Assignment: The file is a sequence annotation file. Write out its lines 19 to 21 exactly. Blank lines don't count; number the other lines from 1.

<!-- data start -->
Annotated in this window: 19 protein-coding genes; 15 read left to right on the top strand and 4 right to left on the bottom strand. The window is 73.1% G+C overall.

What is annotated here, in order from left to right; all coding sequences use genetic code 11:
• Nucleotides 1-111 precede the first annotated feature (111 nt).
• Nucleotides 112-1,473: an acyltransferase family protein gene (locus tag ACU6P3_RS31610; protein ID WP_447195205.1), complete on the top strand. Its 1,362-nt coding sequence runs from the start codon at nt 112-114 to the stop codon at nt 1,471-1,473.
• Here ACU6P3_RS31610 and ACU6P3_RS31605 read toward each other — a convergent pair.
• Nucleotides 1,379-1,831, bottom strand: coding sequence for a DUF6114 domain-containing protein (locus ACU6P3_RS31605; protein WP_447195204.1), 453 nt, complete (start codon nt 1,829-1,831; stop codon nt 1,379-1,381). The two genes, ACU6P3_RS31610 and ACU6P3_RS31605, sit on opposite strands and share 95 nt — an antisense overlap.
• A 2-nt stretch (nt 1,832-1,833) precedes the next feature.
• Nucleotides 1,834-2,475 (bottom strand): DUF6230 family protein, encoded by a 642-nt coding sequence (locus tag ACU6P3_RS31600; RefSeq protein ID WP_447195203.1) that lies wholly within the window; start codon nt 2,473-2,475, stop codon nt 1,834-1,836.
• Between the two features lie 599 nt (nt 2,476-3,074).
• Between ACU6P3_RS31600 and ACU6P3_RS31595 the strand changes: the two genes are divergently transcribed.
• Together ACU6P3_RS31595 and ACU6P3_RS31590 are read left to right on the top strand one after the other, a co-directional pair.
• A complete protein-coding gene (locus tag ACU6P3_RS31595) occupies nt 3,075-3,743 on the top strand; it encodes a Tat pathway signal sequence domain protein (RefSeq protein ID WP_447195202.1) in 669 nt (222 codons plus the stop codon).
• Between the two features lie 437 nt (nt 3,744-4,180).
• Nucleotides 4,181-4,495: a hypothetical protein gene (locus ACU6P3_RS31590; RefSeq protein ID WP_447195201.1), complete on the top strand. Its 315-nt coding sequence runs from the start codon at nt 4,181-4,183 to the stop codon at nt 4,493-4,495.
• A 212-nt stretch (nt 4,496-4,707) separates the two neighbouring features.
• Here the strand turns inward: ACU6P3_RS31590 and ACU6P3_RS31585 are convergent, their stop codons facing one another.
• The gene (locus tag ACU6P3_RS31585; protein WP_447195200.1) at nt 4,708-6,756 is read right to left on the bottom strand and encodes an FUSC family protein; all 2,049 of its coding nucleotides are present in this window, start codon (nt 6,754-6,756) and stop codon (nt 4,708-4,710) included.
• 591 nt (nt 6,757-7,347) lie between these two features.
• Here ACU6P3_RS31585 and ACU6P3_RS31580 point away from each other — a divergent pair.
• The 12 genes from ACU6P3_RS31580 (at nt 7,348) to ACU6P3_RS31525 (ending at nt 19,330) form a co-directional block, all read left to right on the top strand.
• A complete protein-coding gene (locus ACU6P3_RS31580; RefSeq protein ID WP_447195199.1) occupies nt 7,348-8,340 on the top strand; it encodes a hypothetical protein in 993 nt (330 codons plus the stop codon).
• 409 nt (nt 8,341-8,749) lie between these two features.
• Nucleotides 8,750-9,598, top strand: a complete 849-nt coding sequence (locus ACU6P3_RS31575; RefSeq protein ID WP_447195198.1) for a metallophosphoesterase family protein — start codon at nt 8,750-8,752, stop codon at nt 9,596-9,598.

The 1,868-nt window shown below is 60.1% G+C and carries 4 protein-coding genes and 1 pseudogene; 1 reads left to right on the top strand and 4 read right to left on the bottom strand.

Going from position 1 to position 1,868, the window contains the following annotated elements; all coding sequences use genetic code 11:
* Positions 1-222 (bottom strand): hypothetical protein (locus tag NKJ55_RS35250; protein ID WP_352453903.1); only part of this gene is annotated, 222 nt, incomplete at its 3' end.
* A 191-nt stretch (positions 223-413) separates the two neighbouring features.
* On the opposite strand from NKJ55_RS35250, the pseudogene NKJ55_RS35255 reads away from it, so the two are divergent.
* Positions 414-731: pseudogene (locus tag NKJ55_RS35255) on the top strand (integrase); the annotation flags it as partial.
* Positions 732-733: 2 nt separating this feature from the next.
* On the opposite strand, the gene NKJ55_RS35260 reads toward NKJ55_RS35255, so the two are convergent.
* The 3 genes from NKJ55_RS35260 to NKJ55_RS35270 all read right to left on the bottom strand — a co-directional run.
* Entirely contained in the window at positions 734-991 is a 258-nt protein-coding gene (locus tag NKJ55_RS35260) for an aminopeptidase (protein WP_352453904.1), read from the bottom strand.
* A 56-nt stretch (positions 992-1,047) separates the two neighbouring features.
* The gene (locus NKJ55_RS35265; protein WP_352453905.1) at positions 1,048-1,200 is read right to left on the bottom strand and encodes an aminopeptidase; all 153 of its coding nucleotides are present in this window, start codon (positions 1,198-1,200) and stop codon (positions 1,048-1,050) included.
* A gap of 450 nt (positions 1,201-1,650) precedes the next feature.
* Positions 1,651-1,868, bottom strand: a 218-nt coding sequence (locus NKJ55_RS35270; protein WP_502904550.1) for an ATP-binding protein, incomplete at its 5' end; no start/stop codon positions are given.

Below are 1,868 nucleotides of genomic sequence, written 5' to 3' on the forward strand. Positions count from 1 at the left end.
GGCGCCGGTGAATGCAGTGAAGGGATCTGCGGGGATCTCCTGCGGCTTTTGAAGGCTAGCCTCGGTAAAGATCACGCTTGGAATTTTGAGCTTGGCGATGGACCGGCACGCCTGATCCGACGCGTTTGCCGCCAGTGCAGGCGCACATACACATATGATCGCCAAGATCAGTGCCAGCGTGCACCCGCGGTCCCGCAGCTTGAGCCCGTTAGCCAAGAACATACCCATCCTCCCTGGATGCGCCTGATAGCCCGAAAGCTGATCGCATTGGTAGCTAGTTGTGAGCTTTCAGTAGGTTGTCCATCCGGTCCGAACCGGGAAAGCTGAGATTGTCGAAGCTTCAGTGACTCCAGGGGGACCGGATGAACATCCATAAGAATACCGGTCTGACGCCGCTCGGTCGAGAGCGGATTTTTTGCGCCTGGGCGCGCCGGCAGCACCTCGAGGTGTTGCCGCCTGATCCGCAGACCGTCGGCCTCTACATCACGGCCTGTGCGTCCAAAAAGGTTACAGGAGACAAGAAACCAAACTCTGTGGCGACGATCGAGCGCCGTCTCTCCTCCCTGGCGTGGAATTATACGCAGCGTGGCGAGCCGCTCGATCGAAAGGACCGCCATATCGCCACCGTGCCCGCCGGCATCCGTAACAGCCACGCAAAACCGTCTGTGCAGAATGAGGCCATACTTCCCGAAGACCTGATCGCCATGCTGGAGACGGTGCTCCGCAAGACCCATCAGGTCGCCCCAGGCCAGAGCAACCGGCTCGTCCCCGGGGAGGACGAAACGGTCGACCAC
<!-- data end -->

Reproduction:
• Here ACU6P3_RS31585 and ACU6P3_RS31580 point away from each other — a divergent pair.
• The 12 genes from ACU6P3_RS31580 (at nt 7,348) to ACU6P3_RS31525 (ending at nt 19,330) form a co-directional block, all read left to right on the top strand.
• A complete protein-coding gene (locus ACU6P3_RS31580; RefSeq protein ID WP_447195199.1) occupies nt 7,348-8,340 on the top strand; it encodes a hypothetical protein in 993 nt (330 codons plus the stop codon).